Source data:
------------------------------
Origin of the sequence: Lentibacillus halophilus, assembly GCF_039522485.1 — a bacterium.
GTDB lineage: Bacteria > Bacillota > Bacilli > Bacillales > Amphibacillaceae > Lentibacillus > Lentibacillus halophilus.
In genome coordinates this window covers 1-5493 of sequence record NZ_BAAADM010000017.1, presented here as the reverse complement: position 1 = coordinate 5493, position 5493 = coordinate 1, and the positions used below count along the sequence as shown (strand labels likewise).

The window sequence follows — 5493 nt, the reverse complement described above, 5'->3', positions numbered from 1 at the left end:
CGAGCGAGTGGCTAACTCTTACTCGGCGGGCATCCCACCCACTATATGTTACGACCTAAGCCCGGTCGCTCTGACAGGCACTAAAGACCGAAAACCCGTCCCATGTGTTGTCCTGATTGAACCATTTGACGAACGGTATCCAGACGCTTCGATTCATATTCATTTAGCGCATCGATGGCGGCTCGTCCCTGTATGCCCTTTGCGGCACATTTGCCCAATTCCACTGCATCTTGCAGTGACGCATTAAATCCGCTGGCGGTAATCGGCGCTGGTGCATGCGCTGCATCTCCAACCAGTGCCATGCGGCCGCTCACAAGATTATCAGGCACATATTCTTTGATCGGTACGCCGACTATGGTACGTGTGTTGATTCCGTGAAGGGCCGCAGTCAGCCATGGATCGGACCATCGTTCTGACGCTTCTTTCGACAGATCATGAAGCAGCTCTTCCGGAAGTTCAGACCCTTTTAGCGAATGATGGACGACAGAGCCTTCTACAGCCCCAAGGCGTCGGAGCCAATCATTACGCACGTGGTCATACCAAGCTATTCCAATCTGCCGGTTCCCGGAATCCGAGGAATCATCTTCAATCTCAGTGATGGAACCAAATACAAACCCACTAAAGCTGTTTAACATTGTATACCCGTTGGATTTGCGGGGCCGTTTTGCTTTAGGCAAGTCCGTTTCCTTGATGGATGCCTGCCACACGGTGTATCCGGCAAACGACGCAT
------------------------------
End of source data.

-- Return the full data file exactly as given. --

Origin of the sequence: Lentibacillus halophilus, assembly GCF_039522485.1 — a bacterium.
GTDB lineage: Bacteria > Bacillota > Bacilli > Bacillales > Amphibacillaceae > Lentibacillus > Lentibacillus halophilus.
In genome coordinates this window covers 1-5493 of sequence record NZ_BAAADM010000017.1, presented here as the reverse complement: position 1 = coordinate 5493, position 5493 = coordinate 1, and the positions used below count along the sequence as shown (strand labels likewise).

The window sequence follows — 5493 nt, the reverse complement described above, 5'->3', positions numbered from 1 at the left end:
CGAGCGAGTGGCTAACTCTTACTCGGCGGGCATCCCACCCACTATATGTTACGACCTAAGCCCGGTCGCTCTGACAGGCACTAAAGACCGAAAACCCGTCCCATGTGTTGTCCTGATTGAACCATTTGACGAACGGTATCCAGACGCTTCGATTCATATTCATTTAGCGCATCGATGGCGGCTCGTCCCTGTATGCCCTTTGCGGCACATTTGCCCAATTCCACTGCATCTTGCAGTGACGCATTAAATCCGCTGGCGGTAATCGGCGCTGGTGCATGCGCTGCATCTCCAACCAGTGCCATGCGGCCGCTCACAAGATTATCAGGCACATATTCTTTGATCGGTACGCCGACTATGGTACGTGTGTTGATTCCGTGAAGGGCCGCAGTCAGCCATGGATCGGACCATCGTTCTGACGCTTCTTTCGACAGATCATGAAGCAGCTCTTCCGGAAGTTCAGACCCTTTTAGCGAATGATGGACGACAGAGCCTTCTACAGCCCCAAGGCGTCGGAGCCAATCATTACGCACGTGGTCATACCAAGCTATTCCAATCTGCCGGTTCCCGGAATCCGAGGAATCATCTTCAATCTCAGTGATGGAACCAAATACAAACCCACTAAAGCTGTTTAACATTGTATACCCGTTGGATTTGCGGGGCCGTTTTGCTTTAGGCAAGTCCGTTTCCTTGATGGATGCCTGCCACACGGTGTATCCGGCAAACGACGCAT